Twitter: A Beginner’s Guide 3


I don’t know if this is useful or not, but it seems to me that there are quite a lot of people (especially authors) who feel like they should be on twitter, or even want to be on twitter, but don’t quite know how to make it work for them. When I first joined twitter, I left after a couple of days because I didn’t get it at all. A year later, I tried again and loved it. It can seem weird and daunting at first, and I would have liked some hints on how to start. So I thought I’d write some.

1. Understand what Twitter does really well

It’s all about the instantaneous connections. You can talk to anyone any time. You can find people talking about the things you’re interested in and talk to them.

2. Understand what it doesn’t do well

Complicated debates – 140 characters is just too short for nuance.
Advertising – people will tune out and turn off.

3. Where to start

Choose an easy username to remember. Your own name/pen name is a good place to start. Upload a userpic. You can’t go wrong with a picture of yourself.

Find people to follow. Start with your existing internet connections. Check email signatures for twitter names – and follow them. Check the websites you like to visit for twitter accounts – and follow them.

Think about what you’re interested in – you can follow breaking news, film critics, craft collectives, whatever. These sort of accounts often won’t interact with you, but will provide great content for you to talk about.

4. Where next

Have the twitter account for the job you’re aiming for. If you’re an aspiring author, follow editors, publishers, and the authors you love. If you’re a debut author, follow book reviewers, readers, local media outlets. If you’re already a bestseller, follow whoever you want!

5. Don’t autofollow

You do not have to follow everyone who follows you.

You DO NOT have to follow everyone who follows you.

6. Do check your @ replies

It’s polite to reply to people who tweet @ you specifically. You do not have to follow them unless you want to.

7. Do use lists to keep your twitter stream manageable

You can separate out personal friends, news feeds, industry contacts, etc. Then decide which lists only need occasional glances, which need a regular skim, which you want to follow everything. Using a twitter client such as TweetDeck or HootSuite can really help to keep this under control.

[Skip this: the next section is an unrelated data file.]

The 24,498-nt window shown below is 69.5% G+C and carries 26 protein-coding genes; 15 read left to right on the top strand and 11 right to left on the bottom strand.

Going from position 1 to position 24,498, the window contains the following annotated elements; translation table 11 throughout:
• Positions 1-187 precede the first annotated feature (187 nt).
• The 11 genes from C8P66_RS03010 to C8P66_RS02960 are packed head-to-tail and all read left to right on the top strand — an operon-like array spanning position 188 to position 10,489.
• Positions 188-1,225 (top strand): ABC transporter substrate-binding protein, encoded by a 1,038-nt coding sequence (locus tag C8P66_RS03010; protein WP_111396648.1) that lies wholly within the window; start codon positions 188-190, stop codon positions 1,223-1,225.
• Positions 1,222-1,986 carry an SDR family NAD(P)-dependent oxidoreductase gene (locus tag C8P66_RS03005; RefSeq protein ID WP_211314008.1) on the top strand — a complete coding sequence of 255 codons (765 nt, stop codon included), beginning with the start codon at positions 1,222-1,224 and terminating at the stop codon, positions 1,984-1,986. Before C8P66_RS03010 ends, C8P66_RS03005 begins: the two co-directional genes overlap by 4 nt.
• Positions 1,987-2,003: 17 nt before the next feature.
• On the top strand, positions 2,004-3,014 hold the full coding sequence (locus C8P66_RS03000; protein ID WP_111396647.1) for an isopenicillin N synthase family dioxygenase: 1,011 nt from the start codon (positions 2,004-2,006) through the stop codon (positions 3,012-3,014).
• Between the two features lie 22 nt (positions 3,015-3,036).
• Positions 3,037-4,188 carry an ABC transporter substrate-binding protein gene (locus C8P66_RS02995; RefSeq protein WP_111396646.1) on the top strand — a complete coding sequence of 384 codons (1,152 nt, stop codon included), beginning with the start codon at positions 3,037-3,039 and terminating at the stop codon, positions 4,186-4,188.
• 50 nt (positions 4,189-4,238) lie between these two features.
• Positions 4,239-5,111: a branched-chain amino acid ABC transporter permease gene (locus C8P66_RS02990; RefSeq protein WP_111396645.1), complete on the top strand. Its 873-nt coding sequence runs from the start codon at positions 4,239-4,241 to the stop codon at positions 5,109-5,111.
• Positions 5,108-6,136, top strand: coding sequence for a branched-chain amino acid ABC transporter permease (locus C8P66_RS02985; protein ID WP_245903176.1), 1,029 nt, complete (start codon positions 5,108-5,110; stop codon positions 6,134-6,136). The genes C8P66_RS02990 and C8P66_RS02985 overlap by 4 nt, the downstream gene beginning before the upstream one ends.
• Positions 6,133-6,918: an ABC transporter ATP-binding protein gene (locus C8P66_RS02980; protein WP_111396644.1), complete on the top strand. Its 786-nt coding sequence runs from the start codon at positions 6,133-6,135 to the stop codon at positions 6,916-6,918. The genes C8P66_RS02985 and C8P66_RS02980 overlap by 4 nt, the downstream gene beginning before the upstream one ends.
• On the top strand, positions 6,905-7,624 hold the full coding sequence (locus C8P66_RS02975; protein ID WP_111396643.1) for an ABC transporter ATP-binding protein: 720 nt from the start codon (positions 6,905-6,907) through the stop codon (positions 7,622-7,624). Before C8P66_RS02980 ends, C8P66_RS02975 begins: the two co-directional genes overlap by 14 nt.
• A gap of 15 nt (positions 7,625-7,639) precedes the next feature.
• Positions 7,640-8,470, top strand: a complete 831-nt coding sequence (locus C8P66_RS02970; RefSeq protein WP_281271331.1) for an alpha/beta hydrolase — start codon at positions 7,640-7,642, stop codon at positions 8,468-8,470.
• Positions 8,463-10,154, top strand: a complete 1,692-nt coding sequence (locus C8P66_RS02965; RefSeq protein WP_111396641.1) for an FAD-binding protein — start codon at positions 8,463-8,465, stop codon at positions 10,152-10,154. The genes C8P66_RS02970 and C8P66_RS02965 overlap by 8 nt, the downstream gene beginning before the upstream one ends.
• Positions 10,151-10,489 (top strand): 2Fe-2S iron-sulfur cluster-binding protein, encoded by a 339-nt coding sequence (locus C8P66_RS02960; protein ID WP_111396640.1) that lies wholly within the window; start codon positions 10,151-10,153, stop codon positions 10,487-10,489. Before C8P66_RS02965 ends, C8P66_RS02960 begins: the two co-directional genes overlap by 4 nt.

8. Do unfollow

If you are overwhelmed by your twitter stream, it’s totally okay to unfollow people.
If you followed someone and then realise they only tweet about their cats, it’s totally okay to unfollow them.
If your interests change, it’s totally okay to unfollow twitter accounts.

9. Use hashtags

Hashtags are effectively labels for tweets. If you click on a hashtag, you’ll see a stream of all the tweets using that label. This can be a great way to find people you want to follow. It’s also a great way for other people to find you. See what hashtags are common among your followers and use them.

10. Do not schedule tweets

I once followed an author who had a promo tweet scheduled for the same time every day. Once every 24 hours. You’d think that wouldn’t be too much, right? Except there was a typo in the tweet. Every single day. Which made it absolutely clear that she wasn’t tweeting live. I unfollowed.

Remember twitter is about connections and conversations. Scheduled tweets don’t enable either.

And while we’re at it, Triberr is the work of the devil.

11. Do talk about your books

Especially when they first come out. That’s part of who you are and what people want to know about you.

12. Don’t advertise your books

That’s not a conversation. That’s not squeeing about a glorious review.
People are not stupid. They can tell when they are being advertised at.

Most of all, have fun, make friends, be yourself. If you’re not being sociable on social media, you’re doing it wrong.

Oh, and obviously, follow @ros_clarke. That goes without saying. ;)

ETA: Two slightly more advanced things

1. Be cautious about RTs

Retweeting (RT) allows you to send someone else’s tweet to your followers. Be cautious about this. If they want to follow that other person, they will. You should not be RTing from the same account more than once or twice a week. Obviously there are exceptions at specific times but err on the side of caution. I have unfollowed people who regularly RT someone else I’m not interested in.

2. Know who you are replying to

If you are in a conversation, your tweet can begin with the other person’s @ name. This tweet won’t be seen by all your followers, only the ones who are following both of you. Sometimes, you’ll want that tweet to be seen by everyone. Put a . before the @name to make this happen.

DO NOT use the . when you don’t need it. Your followers will see half a conversation. It’s like listening to someone on the train using their phone. Meaningless and irritating.


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